Punchline by Nick Courtright
Nick Courtright is the author of Punchline, a National Poetry Series finalist Boston Review editor Timothy Donnelly calls “nothing short of a knockout.” His work has appeared in journals such as The Southern Review, Boston Review, Kenyon Review Online, The Iowa Review, and many others, and a chapbook, Elegy for the Builder’s Wife, is available from Blue Hour Press. He’s Interviews Editor of the Austinist, an arts and culture website based in Austin, Texas, where he teaches English, Humanities, and Philosophy, and lives with his wife, Michelle, and son, William. Feel free to find him at nickcourtright.com.
What I Have To Say To You
We are bound to this earth, and no matter how
we try to leave
we still are bound.
No rocketship spiraling into the thin openness of time
changes that, no bootstrap shenanigans
hightailing their rubberpeeling
path into history
where the future rests on an old desk
like an apple.
One apple who is just that,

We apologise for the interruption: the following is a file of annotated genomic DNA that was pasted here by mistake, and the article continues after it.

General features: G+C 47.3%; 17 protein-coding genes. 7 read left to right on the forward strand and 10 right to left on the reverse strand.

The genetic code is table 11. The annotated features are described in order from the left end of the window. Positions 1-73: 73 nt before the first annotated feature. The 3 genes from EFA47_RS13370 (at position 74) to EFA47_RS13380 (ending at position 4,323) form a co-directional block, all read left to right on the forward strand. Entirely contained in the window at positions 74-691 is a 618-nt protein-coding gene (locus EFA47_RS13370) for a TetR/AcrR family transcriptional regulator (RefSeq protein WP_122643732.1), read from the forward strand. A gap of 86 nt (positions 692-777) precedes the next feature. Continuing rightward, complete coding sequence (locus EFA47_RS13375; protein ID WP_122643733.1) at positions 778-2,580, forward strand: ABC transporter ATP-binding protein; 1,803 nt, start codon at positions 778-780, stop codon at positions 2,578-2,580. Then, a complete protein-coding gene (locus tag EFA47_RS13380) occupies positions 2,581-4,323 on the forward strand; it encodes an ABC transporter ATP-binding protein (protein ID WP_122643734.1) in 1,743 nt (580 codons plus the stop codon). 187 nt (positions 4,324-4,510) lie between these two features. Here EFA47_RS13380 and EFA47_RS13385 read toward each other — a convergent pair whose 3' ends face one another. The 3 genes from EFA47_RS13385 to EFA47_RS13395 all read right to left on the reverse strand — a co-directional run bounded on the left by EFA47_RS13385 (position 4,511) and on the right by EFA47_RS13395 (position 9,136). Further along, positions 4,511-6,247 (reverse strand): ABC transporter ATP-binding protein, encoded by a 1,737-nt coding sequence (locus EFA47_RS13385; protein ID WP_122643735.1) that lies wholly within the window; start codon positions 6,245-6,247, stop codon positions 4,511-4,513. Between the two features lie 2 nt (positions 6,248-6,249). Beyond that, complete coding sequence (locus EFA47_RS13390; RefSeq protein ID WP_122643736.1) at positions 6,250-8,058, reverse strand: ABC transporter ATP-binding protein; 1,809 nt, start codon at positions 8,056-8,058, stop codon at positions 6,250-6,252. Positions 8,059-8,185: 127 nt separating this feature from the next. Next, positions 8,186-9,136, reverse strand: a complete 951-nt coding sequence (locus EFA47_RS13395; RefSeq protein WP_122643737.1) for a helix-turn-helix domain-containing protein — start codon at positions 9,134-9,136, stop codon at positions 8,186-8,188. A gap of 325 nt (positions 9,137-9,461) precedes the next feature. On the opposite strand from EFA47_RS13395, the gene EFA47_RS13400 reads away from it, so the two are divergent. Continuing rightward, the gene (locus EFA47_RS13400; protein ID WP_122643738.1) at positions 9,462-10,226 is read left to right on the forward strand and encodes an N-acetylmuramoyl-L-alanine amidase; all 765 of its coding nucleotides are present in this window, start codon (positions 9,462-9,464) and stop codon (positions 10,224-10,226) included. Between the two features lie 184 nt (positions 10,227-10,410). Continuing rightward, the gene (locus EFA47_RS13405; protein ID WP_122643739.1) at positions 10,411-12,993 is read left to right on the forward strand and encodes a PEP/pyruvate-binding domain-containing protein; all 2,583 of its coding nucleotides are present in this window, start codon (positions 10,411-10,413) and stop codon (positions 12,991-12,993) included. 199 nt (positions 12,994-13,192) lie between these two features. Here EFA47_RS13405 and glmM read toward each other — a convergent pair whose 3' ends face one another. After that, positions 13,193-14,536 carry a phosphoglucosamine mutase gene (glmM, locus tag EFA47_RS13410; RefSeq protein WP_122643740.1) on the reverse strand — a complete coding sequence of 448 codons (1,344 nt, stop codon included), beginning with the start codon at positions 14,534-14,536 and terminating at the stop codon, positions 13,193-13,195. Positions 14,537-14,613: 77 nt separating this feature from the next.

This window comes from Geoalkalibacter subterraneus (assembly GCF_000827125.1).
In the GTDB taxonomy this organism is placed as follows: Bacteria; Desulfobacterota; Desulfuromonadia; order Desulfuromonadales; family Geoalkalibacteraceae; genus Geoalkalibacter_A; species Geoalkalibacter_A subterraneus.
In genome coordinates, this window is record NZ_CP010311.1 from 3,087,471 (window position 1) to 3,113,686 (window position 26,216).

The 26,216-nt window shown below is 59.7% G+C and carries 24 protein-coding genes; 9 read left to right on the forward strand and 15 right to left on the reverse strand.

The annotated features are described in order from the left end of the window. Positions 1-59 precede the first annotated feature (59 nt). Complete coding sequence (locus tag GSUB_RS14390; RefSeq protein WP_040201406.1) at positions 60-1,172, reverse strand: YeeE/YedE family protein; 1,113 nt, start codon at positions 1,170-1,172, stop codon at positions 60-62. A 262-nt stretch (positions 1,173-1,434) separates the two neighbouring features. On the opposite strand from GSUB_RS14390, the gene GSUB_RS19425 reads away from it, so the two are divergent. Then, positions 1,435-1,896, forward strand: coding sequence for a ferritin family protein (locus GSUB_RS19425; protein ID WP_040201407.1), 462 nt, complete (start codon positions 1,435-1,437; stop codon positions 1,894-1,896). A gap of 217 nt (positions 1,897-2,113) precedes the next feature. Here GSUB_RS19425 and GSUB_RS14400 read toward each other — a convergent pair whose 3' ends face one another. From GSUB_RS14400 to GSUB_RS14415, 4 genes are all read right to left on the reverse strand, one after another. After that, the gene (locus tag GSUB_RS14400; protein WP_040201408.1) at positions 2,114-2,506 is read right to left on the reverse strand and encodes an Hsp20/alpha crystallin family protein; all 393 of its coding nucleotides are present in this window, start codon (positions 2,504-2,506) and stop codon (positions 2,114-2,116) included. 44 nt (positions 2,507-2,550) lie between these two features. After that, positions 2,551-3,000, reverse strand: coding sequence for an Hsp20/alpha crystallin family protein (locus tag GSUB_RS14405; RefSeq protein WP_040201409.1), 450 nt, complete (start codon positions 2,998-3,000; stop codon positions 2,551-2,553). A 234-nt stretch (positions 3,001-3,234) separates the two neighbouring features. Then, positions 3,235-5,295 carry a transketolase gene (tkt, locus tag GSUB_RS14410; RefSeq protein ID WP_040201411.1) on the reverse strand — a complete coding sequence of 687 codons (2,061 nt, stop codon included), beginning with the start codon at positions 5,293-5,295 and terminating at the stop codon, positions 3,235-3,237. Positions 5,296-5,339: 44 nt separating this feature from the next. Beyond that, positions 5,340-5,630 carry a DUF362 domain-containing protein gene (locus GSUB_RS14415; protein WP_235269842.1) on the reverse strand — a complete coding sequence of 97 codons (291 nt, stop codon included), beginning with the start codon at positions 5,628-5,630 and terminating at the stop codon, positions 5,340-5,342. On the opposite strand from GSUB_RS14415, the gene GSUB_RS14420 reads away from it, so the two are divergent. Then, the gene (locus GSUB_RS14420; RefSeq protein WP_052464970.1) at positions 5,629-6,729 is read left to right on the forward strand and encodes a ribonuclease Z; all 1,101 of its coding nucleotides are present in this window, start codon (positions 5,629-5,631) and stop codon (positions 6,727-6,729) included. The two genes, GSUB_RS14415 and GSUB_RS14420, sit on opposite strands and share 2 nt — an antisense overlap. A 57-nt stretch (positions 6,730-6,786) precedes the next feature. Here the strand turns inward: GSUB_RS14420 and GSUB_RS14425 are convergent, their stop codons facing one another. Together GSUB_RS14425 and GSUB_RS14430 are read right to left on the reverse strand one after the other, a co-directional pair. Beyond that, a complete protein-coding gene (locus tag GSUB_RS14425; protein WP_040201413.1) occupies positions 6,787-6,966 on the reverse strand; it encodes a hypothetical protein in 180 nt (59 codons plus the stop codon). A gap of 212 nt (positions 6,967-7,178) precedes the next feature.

core, seeds, stem, meat, skin, in many way the apple
causing the fall of us
from the ideal and into this:
day, night, awake, asleep, dead, alive, alive, alive, alive.
Where Am I Going, What Have I Been
When I was young
I said I did not care
what became of my body but I wanted
the monument honoring me
to be massive. And now that I am older
maybe the truth is that I wish
for the monument to remain, but the body as well.
I would like to know
where it is, and to have it taken care of
because, Dark Lord of the Unanswered,
it is my future, the one I can count on most,
this cathedral of parts.
Father Whitman made a point
to note how we shall become
and the grass shall become us. In other words,
with enough time
grass to grass, stone to stone, myth to myth.
The room is full of flowers,
the flowers are on the wallpaper,
they subsume the walls into flowerness,
there is a person watching the flowers,
I watch the flowers.
Tomorrow, thank you for existing.
So many people are waiting in line, so many people
for all eternity are waiting,
so many people.